Auditing and Assessing Air Quality in Concentrated Feeding Operations1231Contribution from the USDA-ARS Conservation and Production Res. Laboratory, Bushland, TX 79012, in cooperation with the Texas Agricultural Exp. St., Amarillo, and West Texas A&M Univ., Canyon.2Mention of trade names or commercial products in this article is solely for the purpose of providing specific information and does not imply recommendation or endorsement by the USDA.3Presented at the Annual ARPAS Symposium Current and Future On-Farm Auditing and Assessment, San Antonio, TX, July, 2007. Academic Article uri icon

abstract

  • © 2008 American Registry of Professional Animal Scientists. The potential adverse effects of concentrated animal feeding operations (CAFO) on the environment are a growing concern. The air quality issues of most concern to CAFO vary but generally include ammonia, hydrogen sulfide, particulate matter, volatile organic compounds, greenhouse gases, and odors. Air pollutants may be regulated by federal and state laws or by nuisance complaints. The United States Environmental Protection Agency, and poultry, swine, and dairy industries recently agreed to the National Air Emissions Monitoring System to fund research on atmospheric emissions from production farms in the United States. Air quality regulations may be based on actual emissions, atmospheric concentrations, or human perception, or via limiting the size or location of CAFO. Measuring the concentrations or emissions of most air pollutants is expensive and complex. Because of spatial and temporal variability, concentrations and emissions must be measured continuously over an extended period of time. Because different methods or models can give different results with the same data set, a multitude of methods should be used simultaneously to assure emissions are reasonable. The "best" method to measure concentrations andemissions will depend upon atmospheric concentrations, cost, facility characteristics, objectives, and other factors. In the future, requirements formonitoring of air emissions from CAFO will probably increase. Reliable processbased models need to be developed so that emissions of air pollutants can be estimated from readily obtained diet, animal, facility, and environmental variables. Auditors will need to be trained in a variety of disciplines including animal sciences, chemistry, engineering, micrometeorology, instrumentation, modeling, and logic.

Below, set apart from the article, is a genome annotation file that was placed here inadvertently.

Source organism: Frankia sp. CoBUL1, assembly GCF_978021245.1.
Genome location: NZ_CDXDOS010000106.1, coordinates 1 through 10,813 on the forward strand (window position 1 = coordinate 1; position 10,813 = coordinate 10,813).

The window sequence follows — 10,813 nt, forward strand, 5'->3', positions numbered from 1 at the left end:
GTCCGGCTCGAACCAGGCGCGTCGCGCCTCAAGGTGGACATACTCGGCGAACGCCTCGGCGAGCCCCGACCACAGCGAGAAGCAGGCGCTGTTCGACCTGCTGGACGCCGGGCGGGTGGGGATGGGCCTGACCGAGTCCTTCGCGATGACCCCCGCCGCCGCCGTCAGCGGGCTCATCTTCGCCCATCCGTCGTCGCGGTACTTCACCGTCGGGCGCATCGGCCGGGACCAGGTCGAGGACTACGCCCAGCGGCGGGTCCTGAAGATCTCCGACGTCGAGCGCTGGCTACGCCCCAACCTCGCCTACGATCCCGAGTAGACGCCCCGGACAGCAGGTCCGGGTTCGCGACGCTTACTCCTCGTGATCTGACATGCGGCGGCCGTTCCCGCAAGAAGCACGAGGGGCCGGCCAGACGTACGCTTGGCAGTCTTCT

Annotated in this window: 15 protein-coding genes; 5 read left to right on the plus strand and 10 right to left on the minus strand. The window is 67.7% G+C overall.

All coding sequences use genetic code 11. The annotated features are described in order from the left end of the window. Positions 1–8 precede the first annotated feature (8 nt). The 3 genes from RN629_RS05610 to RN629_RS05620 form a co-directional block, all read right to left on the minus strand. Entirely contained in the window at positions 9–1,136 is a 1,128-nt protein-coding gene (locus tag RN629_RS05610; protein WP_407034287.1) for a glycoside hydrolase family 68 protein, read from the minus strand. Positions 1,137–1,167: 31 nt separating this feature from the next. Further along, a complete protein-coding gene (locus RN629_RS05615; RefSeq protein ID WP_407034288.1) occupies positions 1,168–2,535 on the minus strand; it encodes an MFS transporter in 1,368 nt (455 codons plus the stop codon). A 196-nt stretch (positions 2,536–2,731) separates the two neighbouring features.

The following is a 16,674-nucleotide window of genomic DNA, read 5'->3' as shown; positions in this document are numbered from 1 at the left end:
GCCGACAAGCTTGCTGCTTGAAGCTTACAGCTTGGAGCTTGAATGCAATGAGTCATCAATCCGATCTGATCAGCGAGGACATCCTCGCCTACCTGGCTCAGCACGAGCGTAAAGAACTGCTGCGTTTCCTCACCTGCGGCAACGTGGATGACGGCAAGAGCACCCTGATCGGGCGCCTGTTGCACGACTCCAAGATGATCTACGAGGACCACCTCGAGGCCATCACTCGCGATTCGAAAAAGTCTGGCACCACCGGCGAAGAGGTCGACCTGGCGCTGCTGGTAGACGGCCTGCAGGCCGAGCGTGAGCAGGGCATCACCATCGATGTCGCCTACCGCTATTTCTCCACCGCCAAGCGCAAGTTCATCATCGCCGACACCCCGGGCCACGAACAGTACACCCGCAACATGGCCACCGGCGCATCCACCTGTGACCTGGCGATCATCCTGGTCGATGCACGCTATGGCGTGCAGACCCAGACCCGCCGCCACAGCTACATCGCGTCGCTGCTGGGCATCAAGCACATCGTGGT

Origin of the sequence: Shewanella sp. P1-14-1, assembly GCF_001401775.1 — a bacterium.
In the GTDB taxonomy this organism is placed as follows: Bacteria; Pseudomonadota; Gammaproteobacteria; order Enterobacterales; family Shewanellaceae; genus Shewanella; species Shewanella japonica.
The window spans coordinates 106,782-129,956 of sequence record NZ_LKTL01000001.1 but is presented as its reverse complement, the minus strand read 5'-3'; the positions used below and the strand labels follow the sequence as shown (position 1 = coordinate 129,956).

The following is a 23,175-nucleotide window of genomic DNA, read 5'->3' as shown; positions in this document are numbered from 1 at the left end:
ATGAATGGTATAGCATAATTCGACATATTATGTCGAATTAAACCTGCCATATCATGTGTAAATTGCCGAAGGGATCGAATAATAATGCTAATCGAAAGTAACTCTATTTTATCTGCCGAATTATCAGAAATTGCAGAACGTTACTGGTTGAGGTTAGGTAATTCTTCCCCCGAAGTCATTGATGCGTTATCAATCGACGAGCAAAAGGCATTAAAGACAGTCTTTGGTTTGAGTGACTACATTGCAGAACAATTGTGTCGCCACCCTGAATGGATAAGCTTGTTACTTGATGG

author list (cited authors)

  • Cole, N. A., Todd, R., Auvermann, B., & Parker, D.

citation count

  • 5

publication date

  • February 2008